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  1. #1
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    Downsides to short seat stays?

    I find that I like the look of short seat stays, as if hellenic stays were attached and ended at the seatpost. I realize that most of these are aluminum or carbon fiber, but are there problems with building such a frame from steel?

  2. #2
    Randomhead
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    it's generally a good idea to reinforce the area where the seat stays intersect with the set tube with a sleeve. Same with the top tube. If the top tube and seat stays don't intersect close to each other, you need two reinforcement sleeves.

  3. #3
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    Most steel frame bikes have steel seat stays as well, so I don't see why not you wouldn't be able to build a seat stay with steel.

    How short you are planning to make it might be the question here.

  4. #4
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    I am aware of the need to sleeve the seat tube or use a thick wall non-butted seat tube.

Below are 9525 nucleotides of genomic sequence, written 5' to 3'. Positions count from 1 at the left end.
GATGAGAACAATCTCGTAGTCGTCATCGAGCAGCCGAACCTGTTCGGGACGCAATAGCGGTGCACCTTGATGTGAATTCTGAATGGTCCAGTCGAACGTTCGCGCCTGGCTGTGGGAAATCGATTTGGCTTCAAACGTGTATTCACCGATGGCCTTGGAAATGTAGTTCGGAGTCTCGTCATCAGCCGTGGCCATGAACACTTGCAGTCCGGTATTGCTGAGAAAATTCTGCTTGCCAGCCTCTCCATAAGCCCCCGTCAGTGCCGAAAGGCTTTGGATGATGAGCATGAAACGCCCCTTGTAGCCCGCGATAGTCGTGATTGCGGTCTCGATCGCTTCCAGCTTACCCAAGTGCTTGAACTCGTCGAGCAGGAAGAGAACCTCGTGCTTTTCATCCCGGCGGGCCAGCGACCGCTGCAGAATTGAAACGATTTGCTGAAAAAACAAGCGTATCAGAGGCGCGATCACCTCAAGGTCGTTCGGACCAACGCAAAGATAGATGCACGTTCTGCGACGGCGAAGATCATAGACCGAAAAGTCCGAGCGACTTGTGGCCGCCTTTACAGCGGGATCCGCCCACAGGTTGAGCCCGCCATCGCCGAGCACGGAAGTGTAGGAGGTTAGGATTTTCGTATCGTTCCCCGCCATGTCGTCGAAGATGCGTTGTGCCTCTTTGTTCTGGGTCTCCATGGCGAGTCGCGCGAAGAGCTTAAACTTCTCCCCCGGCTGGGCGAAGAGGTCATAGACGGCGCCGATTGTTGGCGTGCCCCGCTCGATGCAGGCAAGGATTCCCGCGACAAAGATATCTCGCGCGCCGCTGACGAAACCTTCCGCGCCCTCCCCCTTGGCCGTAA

I haven't actually laid out the geometry but I can't see the seat stays being longer than 20 inches. Can I assume that this would give a stiff ride if the seat stays aren't sufficiently tapered?

  5. #5
    Randomhead
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    I don't think I would worry about that if the structural concerns are taken care of

  6. #6
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    So the longer stays are just because it's easier and less work?

  7. #7
    Randomhead
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    it's a better structure to have the seat stays meet the top tube. Many bikes have broken at the seat tube/seat stay/top tube junction. It's probably just as common as breaking at the bb and more common than breaking at the head tube.

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